"Where are we at all? and whenabouts in the name of space"

Darren Tofts

When Dante entered the abject world of hell, it was Virgil, a classical poet who accompanied him and explained its mysteries. In a similar retro gesture, it is James Joyce, as opposed to William Gibson or R.U. Sirius, whom I adopt as my guide to cyberspace. Part of Virgil's appeal for Dante was ancestral, for he had previously taken a journey into the underworld in The Aeneid. As we continue to forge a brave new electronic frontier that goes by the name of cyberspace, Joyce seems a most appropriate guide. He too has been there before, and Finnegans Wake is my Aeneid, since it embodies the convergence of paperspace and cyberspace.

Marshall McLuhan was one of the first to recognize Joyce's importance in the age of media, describing him as a clairvoyant (McLuhan 1968: 74). The radio, telephone and cinema feature prominently in Finnegans Wake, as does the emergent apparatus of television ("the bairdboard bombardment screen") (Joyce 1975: 349). On the basis of the way television is represented in the Wake, predominantly in Book two, chapter three, Joyce's interest in its historical formation as a mode of communication is bound up with his familiarity with contemporary understandings on the nature of time and space. We should, of course, expect nothing less. One of the first discussions of television occurs in the context of references to Einsteinian physics (1975: 149) and Planck's quantum mechanics (1975: 149-50). Joyce was quick to recognize that television warps perceptions of space (his "faroscope" [1975: 150] is not so far removed from our "telepresence"). He was even quicker to recognize that new technologies also warp language, and provide the opportunity for invention. To someone who felt that he could do anything with words, the emergent invention of television must have excited Joyce's verbal membranes, an excitement detected in formations such as "teleframe" (1975: 349) and "teilweisioned" (1975: 345). His conceits seem to also indicate a fascination with the luminous nature of the new "medium" (new in the sense that through language and imagination he was contributing to its invention). The charge of light down this "nightlife instrument" (1975: 150) stimulated ideas of representability, producing very early in the piece some of the grammar of the medium (the "fade" [1975: 345], the "double focus" [1975: 349]). Contemporary screen theorists don't seem, though, to have mastered Joyce's language. The term "verbivocovisual" (1975: 341) doesn't have any currency in contemporary discourse. This is a great pity, for no other term in use suggests as efficiently the interdiscursive nature of television as a medium.

The television program also makes its first appearance in the Wake, well before it was cultural fact. In typically Joycean presentiment, the two staple television genres, domestic drama and comedy, are broadcast in the Wake with an air of routine network programming: and tonight on BBC1, the "Taff and Butt Show" and "The Charge of the Light Brigade". The episode in Earwicker's bar in book two has all the trademarks of late channel surfing (the pun in this context has not been lost on me) between "swapstick quackchancers" (1975: 342) and "the scanning firespot of the sgunners" (1975: 349), complete with commercials "from our sponsor" ("The Irish Race and World" [1975: 341]), and, of course, a favourite "compeer" ("Tancred Artaxerxes Flavin" and "Barnabas Ulick Dunne" [1975: 337]). Dream logic proved for Joyce to be a useful, and indeed accurate model for imagining the shifting, collage-like qualities of television; a feature of the medium that has been increasingly discussed in recent years by communications theorists and the like.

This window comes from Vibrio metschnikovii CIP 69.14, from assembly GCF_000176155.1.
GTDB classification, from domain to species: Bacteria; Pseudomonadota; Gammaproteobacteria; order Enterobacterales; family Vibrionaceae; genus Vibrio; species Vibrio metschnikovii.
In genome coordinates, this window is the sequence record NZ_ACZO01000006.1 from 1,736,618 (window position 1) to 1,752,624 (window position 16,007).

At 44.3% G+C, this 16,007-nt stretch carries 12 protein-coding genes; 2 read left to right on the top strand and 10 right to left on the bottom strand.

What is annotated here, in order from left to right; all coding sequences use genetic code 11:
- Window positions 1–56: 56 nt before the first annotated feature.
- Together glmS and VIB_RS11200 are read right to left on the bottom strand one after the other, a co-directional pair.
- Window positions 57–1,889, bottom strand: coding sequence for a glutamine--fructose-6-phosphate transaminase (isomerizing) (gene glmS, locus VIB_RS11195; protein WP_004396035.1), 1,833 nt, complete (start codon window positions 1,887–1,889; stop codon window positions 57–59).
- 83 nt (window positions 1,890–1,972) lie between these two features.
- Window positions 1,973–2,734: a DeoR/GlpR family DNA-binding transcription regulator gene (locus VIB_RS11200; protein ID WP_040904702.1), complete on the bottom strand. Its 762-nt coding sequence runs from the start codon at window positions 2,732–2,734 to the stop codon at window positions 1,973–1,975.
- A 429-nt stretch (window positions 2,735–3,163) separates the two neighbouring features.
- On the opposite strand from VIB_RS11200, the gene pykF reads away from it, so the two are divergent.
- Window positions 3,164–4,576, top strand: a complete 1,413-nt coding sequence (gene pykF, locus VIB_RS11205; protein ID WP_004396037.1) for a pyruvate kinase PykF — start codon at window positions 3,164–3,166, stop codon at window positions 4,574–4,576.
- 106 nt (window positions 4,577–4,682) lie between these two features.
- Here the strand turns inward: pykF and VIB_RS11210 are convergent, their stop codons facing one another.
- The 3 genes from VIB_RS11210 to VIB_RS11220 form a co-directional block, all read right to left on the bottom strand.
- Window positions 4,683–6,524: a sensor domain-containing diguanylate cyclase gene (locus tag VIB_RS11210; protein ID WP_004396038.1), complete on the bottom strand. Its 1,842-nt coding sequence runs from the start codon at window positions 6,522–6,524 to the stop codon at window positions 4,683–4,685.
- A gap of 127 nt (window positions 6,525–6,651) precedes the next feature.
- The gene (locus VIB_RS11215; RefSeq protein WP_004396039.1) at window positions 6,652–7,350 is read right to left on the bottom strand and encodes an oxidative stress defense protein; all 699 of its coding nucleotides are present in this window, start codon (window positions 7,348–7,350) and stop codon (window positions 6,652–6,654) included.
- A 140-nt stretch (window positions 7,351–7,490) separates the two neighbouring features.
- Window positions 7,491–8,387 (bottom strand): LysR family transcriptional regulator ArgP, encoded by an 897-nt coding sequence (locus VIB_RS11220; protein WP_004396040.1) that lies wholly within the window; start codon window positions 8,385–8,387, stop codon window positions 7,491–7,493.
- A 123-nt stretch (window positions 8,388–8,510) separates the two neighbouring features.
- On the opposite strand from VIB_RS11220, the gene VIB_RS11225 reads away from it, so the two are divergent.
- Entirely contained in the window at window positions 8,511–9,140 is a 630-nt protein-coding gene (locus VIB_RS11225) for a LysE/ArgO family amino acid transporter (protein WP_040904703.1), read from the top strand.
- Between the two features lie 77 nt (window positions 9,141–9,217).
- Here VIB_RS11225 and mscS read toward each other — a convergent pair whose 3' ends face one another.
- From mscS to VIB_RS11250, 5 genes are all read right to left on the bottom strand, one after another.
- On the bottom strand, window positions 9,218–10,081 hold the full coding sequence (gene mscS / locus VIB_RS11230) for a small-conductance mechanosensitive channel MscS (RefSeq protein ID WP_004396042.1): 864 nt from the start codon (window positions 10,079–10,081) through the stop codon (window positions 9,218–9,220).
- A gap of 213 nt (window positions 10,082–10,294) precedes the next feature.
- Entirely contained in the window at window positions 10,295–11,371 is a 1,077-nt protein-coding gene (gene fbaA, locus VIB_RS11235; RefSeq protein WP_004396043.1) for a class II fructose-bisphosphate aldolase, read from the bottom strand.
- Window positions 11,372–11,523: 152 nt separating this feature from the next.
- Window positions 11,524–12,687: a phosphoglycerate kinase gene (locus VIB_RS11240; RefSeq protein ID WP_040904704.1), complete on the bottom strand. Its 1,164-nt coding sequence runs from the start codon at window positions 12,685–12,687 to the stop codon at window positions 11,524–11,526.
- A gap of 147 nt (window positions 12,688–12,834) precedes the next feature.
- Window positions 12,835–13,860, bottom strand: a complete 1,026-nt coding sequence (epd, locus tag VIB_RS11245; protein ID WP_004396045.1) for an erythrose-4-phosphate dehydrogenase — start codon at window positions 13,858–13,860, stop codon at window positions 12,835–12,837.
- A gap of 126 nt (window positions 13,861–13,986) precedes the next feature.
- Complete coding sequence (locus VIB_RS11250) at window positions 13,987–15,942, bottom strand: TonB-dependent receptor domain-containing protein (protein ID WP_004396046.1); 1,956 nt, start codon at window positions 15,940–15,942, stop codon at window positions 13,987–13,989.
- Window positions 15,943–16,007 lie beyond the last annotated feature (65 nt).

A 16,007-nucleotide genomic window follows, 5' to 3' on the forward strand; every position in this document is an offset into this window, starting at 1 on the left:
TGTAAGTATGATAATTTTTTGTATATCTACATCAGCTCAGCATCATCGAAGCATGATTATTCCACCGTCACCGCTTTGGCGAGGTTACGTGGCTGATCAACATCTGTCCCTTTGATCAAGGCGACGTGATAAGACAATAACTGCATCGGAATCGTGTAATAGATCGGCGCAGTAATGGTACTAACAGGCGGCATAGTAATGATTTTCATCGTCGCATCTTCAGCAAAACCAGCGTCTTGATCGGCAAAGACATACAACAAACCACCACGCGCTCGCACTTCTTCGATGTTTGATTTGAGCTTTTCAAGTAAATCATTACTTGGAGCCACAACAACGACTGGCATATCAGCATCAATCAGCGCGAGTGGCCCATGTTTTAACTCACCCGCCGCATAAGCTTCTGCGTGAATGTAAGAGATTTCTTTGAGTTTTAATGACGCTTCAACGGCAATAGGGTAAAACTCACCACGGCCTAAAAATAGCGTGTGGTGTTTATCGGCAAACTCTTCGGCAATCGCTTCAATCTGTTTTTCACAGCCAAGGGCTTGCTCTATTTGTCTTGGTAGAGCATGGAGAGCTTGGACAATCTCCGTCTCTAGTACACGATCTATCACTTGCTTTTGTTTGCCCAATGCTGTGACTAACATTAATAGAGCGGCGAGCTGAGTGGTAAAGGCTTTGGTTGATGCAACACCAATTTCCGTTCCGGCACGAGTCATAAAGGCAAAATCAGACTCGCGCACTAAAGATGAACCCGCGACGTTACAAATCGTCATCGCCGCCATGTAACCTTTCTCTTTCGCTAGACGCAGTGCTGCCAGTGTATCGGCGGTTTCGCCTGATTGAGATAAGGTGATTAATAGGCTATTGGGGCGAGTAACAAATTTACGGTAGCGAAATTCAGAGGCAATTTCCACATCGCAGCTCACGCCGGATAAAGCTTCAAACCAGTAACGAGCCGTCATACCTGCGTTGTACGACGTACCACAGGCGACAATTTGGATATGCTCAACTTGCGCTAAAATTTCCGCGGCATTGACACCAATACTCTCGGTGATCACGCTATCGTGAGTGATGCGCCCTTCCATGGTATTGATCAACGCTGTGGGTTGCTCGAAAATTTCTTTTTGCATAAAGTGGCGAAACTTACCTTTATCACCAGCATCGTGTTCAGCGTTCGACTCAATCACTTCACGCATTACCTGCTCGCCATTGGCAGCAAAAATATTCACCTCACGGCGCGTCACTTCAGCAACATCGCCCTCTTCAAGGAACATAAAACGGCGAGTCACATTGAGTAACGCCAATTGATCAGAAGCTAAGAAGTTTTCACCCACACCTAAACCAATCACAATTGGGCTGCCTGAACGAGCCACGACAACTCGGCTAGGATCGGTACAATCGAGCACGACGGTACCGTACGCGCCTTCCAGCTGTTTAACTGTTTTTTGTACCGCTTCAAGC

Apart from the uncanny sense of commonplaceness about the television show, there is also in this chapter an undeniable wonder generated by the novelty of moving pictures. Earwicker's customers bawl for the show to begin ("We want Bud. We want Bud Budderly. We want Bud Budderly boddily" [1975: 337]). Joyce seemed to be in no doubt that television would become the dominant form of popular culture in this century. The social context of the medium as spectacle, which creates its own audience and sustains the desire for continuous theatricality, is indicated in the setting of this chapter in a "public plouse" (1975: 338). Joyce's timing here is superb in the way that television program and pub rattle and hum blend into a soundscape in which there is no identifiable foreground and background. As a cultural apparatus, the television is very much mise en scène.